Eysenck and Keane (2003) assume that, in the past, cognitive psychologists used to apply flowcharts, in order to justify the results in their experiments or to support their hypotheses. However, Eysenck and Keane argue these flowcharts were proven as much as inaccurate and inconceivable as to the point of questioning what sort of information was conveyed through them. They posit that questions such as ‘What is really going in those boxes?’, ‘Under what process the arrows lead to other boxes?’, ‘What else is included in those arrows?’ or ‘What is the meaning of encoding results through flowcharts?’ raised the issue of investigating and interpreting the mind as a vast system of representations and interactions which, in order to be accurately examined, should be decomposed to a number of different levels of cognitive modeling aspects. Cooper and Shallice (1995) argue that there should be suggested methods, able to supply such decomposition. Thus, there were proposed computational techniques which could describe psychological theories of the human mind, without using natural language, but formal specification patterns of logistics, directly executable as programs.

According to Eysenck and Keane (2003), there were suggested three computational modeling techniques, in order to discuss the aspect of mind in a computational way:

  1. Semantic networks: In regard to Eysenck and Keane (2003), these networks are characterized by contiguity (two things are associated when occurred together), similarity (two things liken one another), and contrast (two things operate as opposites). Semantic networks discuss in detail the aspects of association, likeness and opposition of things as operational concepts.

  2. Production systems: These systems, according to Eysenck and Keane (2003), are governed by the ‘if-then’ rules. They refer to an information working memory which at a given time can be accurately processed. They relate to the aspects of short-term memory (stored information for a limited period of time) and long-term memory (stored information for a considerable amount of time).

  3. Connectionist networks: Ellis and Humphreys (1999) argue that these networks have a different structure or layers where they store information, i.e. hidden units. Representations of concepts can be stored in different parts of the neural-like network, without interfering one another. The method employed in these networks is called backward propagation of errors. This method implies that imperfect patterns of errors are noted, underlined and activated through propagation, in order to produce the required pattern.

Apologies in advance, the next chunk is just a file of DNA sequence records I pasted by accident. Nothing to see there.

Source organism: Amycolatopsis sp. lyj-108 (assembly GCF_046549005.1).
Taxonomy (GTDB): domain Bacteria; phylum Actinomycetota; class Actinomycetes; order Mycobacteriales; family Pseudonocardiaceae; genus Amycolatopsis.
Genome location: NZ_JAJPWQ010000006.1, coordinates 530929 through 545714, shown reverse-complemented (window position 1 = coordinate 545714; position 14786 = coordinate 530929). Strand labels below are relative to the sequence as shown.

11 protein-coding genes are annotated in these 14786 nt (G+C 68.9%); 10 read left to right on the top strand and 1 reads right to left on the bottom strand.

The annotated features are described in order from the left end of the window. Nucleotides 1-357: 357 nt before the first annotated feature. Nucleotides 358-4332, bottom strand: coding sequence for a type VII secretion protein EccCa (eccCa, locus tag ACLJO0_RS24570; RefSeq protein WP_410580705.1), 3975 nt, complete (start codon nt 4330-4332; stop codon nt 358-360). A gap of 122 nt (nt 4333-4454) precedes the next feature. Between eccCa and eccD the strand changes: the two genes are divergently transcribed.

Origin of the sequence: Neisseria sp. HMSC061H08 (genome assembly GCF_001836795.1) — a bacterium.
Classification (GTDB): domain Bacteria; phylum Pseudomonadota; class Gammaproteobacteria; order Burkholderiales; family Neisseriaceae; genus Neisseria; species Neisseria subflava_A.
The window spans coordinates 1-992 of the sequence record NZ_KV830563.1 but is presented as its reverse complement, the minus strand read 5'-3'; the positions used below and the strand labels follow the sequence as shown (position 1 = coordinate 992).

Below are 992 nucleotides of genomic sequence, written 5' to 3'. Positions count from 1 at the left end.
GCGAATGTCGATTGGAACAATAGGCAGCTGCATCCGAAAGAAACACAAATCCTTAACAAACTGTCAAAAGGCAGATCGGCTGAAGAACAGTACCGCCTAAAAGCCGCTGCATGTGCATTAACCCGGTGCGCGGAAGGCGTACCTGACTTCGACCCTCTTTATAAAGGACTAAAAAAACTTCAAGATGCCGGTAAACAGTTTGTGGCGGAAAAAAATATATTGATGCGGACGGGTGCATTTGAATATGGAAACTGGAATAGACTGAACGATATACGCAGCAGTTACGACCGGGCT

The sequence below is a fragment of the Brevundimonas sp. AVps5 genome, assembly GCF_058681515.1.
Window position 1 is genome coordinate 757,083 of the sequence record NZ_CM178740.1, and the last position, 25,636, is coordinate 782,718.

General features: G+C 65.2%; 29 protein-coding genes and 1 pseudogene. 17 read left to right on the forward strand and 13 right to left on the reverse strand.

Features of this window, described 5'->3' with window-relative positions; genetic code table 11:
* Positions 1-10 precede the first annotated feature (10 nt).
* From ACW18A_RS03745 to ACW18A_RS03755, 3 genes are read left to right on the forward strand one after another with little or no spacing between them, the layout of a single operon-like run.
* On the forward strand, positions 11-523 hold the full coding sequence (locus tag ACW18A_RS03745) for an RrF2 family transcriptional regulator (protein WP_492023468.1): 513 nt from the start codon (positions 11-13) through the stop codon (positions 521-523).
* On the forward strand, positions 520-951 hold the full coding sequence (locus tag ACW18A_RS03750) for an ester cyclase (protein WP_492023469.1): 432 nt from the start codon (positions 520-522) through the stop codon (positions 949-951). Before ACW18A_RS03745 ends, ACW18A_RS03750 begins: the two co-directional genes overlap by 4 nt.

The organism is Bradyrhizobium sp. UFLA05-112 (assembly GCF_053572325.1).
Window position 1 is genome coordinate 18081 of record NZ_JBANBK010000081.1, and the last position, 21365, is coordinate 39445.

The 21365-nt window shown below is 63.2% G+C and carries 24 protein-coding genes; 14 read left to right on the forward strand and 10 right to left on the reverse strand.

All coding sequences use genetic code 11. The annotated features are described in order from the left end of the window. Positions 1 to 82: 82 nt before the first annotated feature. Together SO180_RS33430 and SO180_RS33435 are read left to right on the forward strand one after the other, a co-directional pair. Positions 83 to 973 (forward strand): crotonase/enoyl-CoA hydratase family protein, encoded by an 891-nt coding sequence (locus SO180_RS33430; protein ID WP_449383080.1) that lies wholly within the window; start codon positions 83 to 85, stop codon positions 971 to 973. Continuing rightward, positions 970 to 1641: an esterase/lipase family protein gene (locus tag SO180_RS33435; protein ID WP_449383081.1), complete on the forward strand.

Simon (1980) considers that cognitive psychology aims to understand mind not just as an input-output regulator, but in association with the internal causation its data are analyzed. Marr (1982) considers that cognitive psychology is being dominated by the so-called ‘computational metaphor of mind’ which discusses the functional operations of mind by constraining hypotheses about its causal mechanisms. However, once the functional analysis is not explanatory, it has been constructed a theory known as ‘computational theory of mind’ which attempts to interpret the systemic patterns of human mind. Fodor, Fodor, and Garrett (1975) state that, according to the computational theory of mind, neural systems appear to have innate representations that refer to one property of thinking. Marr (1982) posits that manipulation is the processing element of mind in this direction which means that attention is paid not to the content of processing, but to the formal property of it, i.e. not to what is included in those representations, but how are they arranged towards processing.

Roediger (1980) claims that the evaluation of mind as a computational process is related to an interdisciplinary grouping of cognitive psychology, artificial intelligence, linguistics, philosophy, neuroscience, and anthropology. All these scientific fields are unified by the aspect that mind is information processing system. Eysenck and Keane (2003) argue that these disciplines work towards presenting the mind in respect to a computational synthesis of the insights emerging from all the above approaches. Eysenck and Keane stress that the computational organization of mind appears also in short-memory which is argued as akin to the central processing unit (CPU), whereas long-memory as akin to the hard drive of a modern PC.